This molded core filter drier does not require additional parts to hold the core in place within the casing and the core is formed within the casing and held within the casing by structural cooperation between the casing and the core. The binder used in the molded core serves to bind the desiccants together and, in addition, binds the desiccant core to the casing. Thus movement between the core and the casing is prevented thereby substantially eliminating desiccant attrition. It is an advantage to provide a filter bonded to the core.
This filter-drier is for drying refrigerant circulated in a refrigeration system by removing moisture therefrom, and comprises a casing having an inlet for receiving refrigerant, and an outlet for discharging refrigerant. The casing includes opposed end portions and an intermediate portion disposed between said end portions. A molded core including inlet and outlet end portions is provided disposed in said casing between said inlet and outlet and receiving flow of refrigerant therethrough and holding means is provided between the casing and said core for holding the core in place within the casing and a filter is bonded to the core, as by molding.
It is an aspect of this invention to provide that the filter is bonded to at least one of said molded core end portions.
It is another aspect of this invention to provide the filter is bonded to said molded core outlet end portion.
It is still another aspect of this invention to provide that the core includes a passage having a closed end proximate the inlet portion and an open end proximate the outlet portion; and the passage is lined, at least in part, with the filter.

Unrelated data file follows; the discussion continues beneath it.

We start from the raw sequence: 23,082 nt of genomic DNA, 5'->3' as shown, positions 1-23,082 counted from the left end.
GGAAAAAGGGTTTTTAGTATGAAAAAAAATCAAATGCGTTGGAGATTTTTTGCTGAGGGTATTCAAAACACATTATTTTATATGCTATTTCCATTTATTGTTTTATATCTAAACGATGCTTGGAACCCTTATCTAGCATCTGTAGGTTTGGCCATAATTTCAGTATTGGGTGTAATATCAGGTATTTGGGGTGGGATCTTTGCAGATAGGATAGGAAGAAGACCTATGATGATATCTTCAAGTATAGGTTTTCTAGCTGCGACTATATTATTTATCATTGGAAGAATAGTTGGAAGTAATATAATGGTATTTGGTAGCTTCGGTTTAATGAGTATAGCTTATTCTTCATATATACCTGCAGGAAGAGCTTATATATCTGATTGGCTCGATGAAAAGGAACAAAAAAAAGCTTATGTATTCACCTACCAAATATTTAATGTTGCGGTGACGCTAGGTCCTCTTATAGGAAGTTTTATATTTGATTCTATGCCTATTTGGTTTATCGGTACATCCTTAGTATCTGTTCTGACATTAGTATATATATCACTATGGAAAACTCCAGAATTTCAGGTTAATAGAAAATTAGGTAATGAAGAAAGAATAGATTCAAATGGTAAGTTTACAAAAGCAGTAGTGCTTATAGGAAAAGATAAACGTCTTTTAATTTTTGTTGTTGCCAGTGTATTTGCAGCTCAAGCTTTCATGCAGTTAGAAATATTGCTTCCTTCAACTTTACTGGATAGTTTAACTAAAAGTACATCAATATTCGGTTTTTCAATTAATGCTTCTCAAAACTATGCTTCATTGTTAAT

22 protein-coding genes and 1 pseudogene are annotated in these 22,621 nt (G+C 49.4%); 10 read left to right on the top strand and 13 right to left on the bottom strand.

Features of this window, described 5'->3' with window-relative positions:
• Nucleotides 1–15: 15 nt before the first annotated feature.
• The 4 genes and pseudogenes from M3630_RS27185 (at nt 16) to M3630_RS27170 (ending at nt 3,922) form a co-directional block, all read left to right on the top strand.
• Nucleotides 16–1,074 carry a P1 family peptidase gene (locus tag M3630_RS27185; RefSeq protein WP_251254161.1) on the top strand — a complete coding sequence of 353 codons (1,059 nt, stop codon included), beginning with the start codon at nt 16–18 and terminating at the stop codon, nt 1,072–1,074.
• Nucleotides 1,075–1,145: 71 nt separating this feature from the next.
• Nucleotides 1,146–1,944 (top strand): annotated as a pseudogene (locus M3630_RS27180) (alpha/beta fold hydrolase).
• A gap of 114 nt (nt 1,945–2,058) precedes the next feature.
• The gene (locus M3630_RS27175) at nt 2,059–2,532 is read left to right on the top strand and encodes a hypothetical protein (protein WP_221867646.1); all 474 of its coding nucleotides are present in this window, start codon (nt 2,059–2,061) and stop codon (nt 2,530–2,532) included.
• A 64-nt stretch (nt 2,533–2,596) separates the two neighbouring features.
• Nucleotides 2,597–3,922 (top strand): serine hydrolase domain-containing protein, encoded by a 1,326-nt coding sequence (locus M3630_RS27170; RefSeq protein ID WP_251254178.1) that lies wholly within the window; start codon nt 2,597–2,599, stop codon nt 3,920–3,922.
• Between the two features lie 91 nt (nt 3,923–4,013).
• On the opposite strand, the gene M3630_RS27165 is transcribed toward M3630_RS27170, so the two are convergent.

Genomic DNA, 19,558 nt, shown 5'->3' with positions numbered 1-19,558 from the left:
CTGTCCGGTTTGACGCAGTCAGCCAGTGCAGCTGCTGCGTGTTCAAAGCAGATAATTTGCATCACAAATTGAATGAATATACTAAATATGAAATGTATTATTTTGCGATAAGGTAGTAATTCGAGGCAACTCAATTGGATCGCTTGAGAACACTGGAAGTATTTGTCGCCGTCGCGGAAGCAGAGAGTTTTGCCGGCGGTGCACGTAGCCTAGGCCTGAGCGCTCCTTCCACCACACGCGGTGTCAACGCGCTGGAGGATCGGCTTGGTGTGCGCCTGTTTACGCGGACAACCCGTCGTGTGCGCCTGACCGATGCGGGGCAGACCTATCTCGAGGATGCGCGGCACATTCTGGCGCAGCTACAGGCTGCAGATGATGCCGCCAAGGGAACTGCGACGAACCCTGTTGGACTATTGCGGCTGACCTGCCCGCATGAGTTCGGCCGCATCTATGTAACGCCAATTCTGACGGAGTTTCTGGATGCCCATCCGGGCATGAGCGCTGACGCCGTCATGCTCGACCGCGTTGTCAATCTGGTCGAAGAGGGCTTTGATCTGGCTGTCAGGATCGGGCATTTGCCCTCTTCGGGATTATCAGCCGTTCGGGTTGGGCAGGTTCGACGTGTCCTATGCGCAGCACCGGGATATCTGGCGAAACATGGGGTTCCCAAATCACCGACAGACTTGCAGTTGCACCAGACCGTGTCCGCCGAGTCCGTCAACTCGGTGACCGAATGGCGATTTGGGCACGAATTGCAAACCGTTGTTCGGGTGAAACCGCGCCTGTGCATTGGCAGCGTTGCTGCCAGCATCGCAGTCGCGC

It is yet another aspect of this invention to provide that the core passage includes inclined sides.
It is an aspect of this invention to provide that the core passage is generally conical.
It is yet another aspect of this invention to provide that the core passage open end includes an annular portion, and the filter is bonded to said annular portion.
It is an aspect of this invention to provide a filter-drier comprising a casing having an inlet for receiving refrigerant, and an outlet for discharging refrigerant. The casing includes opposed end portions and an intermediate portion disposed between said end portions and having an inner surface. A molded core is provided including an outer surface and inlet and outlet end portions disposed in said casing between said inlet and outlet and receiving flow of refrigerant therethrough ;and holding means is provided between said casing inner surface and said core outer surface for holding the core in place; and a filter media is molded to the core.
It is another aspect of this invention to provide that the holding means includes at least one protrusion from the inner surface of the casing engaging the outer surface of the core to inhibit axial movement of the core.
It is still another aspect of this invention to provide that the holding means includes bonding means between the inner surface of the casing and the outer surface of the core to inhibit axial movement of the core.
It is an aspect of this invention to provide a method of manufacturing a filter-drier having a tubular casing and a desiccant core between an inlet and an outlet comprising the steps of: providing a tubular mold; providing a mold base associated with the tubular mold; placing a filter media on the mold base; depositing a desiccant/binder mix within the mold and over the filter media to bond the filter media to the core; providing a mold cap over the desiccant core; and removing the mold base and cap when the core has set.
It is another aspect of this invention to provide a method wherein the filter media is disposed at the outlet of the core and to provide the additional step of compressing the desiccant/binder with the cap.
It is an aspect of this invention to provide that the filter media is molded to the core.
This filter-drier is relatively inexpensive and simple to manufacture and is particularly effective for its intended purpose.
FIG. 1 is a diagrammatic view of a refrigeration system utilizing a filter-drier assembly in the liquid line and in the suction line;
FIG. 2 is a longitudinal cross-sectional view of the filter-drier assembly;
FIG. 3 is an enlarged fragmentary view of the holding indentation;
FIG. 4 is an end view of the filter-drier assembly;
FIG. 5 is a cross-sectional view taken on line 5—5 of FIG. 2; and
FIG. 6 is a cross-sectional view taken on line 6—6 of FIG. 2.